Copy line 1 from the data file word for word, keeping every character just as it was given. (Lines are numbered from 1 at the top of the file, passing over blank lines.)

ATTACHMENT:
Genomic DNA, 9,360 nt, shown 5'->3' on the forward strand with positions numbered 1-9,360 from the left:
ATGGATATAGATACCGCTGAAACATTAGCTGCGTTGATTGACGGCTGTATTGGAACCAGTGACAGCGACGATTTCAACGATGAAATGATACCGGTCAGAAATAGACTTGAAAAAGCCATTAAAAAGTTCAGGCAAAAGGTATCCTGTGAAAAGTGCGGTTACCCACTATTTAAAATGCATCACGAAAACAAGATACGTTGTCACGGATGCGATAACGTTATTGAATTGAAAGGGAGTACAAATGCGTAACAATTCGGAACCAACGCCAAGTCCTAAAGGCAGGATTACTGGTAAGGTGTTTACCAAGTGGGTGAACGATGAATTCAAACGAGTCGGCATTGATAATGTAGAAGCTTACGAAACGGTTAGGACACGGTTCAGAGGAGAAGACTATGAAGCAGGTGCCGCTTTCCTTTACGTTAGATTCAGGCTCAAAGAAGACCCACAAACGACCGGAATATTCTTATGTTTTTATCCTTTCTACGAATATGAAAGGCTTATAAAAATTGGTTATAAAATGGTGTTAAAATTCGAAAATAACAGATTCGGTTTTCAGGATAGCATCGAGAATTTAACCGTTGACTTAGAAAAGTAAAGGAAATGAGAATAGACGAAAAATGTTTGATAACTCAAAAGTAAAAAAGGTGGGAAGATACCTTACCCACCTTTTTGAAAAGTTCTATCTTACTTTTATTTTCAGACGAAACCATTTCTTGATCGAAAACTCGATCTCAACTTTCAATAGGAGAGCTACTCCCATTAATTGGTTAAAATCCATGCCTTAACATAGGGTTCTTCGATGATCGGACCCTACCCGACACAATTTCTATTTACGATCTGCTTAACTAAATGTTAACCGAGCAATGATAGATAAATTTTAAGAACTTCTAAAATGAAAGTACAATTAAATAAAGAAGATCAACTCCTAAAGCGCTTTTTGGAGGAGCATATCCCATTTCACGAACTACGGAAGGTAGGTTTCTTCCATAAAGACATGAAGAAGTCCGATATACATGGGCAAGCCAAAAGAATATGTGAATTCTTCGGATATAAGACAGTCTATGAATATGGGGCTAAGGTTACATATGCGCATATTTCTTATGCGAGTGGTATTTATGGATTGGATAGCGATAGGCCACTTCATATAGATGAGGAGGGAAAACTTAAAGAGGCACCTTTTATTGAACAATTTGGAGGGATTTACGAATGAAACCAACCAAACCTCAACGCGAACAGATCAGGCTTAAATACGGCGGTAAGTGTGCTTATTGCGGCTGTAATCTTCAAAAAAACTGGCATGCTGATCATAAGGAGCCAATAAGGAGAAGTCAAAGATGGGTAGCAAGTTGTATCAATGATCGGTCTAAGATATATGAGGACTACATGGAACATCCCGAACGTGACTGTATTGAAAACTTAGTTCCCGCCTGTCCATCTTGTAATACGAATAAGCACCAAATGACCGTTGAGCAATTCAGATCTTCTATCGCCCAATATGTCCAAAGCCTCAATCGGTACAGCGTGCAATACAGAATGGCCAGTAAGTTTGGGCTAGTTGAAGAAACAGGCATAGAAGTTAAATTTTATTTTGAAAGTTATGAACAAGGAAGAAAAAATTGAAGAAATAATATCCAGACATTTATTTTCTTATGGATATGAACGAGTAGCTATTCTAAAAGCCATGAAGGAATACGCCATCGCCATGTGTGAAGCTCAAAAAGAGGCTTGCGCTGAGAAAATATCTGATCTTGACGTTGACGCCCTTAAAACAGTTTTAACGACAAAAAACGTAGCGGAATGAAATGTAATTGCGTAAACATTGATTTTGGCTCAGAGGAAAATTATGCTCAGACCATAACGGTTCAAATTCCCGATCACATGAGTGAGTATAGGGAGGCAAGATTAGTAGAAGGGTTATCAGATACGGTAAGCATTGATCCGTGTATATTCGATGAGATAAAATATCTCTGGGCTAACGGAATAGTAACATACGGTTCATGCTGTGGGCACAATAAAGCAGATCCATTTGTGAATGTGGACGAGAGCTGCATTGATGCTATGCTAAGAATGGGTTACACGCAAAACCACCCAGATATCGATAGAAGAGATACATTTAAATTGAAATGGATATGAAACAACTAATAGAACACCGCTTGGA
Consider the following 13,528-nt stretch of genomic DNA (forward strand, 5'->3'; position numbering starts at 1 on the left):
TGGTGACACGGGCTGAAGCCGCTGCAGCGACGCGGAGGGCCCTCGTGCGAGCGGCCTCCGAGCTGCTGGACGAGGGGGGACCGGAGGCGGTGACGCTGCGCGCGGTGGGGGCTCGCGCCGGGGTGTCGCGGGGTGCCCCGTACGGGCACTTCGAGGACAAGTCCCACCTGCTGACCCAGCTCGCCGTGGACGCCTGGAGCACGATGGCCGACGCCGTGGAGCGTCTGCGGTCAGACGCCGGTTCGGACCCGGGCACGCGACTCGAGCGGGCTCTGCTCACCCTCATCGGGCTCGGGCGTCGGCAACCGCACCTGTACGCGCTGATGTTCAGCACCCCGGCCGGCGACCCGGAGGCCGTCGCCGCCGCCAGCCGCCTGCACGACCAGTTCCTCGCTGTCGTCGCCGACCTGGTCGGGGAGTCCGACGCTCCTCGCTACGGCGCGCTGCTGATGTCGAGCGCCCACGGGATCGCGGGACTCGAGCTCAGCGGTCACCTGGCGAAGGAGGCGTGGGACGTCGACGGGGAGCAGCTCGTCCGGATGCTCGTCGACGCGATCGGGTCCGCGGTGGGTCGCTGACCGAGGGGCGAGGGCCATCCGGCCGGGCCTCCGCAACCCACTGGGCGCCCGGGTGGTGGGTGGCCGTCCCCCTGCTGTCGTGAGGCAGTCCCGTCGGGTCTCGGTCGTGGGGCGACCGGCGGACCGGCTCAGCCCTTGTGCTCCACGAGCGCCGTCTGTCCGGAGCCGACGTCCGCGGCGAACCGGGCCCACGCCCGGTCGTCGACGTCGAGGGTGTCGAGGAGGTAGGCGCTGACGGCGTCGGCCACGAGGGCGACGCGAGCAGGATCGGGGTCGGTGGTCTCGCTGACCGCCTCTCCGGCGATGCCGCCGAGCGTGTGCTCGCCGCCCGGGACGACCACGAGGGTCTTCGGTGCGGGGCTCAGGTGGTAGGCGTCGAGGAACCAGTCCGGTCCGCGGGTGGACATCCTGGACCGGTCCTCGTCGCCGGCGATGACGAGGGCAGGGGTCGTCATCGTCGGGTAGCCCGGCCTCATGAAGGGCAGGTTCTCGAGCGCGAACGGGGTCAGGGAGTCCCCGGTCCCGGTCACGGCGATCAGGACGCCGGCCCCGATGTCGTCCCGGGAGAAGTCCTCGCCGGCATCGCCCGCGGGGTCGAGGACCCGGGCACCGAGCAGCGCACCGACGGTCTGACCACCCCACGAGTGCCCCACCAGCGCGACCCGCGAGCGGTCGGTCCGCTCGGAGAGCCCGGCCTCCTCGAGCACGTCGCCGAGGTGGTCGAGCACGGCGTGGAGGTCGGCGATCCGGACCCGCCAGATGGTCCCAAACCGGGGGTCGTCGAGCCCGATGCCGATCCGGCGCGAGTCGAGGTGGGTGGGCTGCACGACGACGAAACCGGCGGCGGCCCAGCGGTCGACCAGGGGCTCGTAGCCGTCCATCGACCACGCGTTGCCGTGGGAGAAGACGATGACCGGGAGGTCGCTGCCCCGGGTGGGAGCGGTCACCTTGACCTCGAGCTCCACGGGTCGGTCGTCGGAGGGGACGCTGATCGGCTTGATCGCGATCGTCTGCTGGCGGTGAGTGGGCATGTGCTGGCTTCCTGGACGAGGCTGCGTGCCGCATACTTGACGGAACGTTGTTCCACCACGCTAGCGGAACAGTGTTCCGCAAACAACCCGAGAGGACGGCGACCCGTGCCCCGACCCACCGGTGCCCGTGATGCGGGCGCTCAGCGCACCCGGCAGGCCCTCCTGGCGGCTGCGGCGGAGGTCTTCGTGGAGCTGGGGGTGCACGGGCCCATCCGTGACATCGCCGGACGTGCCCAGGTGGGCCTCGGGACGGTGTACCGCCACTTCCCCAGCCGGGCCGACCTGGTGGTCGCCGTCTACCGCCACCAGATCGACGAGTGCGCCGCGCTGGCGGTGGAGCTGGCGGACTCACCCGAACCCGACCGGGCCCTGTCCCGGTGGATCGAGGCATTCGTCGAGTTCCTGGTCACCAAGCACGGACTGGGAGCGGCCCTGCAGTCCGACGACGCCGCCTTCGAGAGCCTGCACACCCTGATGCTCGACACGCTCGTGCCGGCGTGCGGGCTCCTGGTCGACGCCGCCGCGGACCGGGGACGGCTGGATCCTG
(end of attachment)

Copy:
Genomic DNA, 9,360 nt, shown 5'->3' on the forward strand with positions numbered 1-9,360 from the left: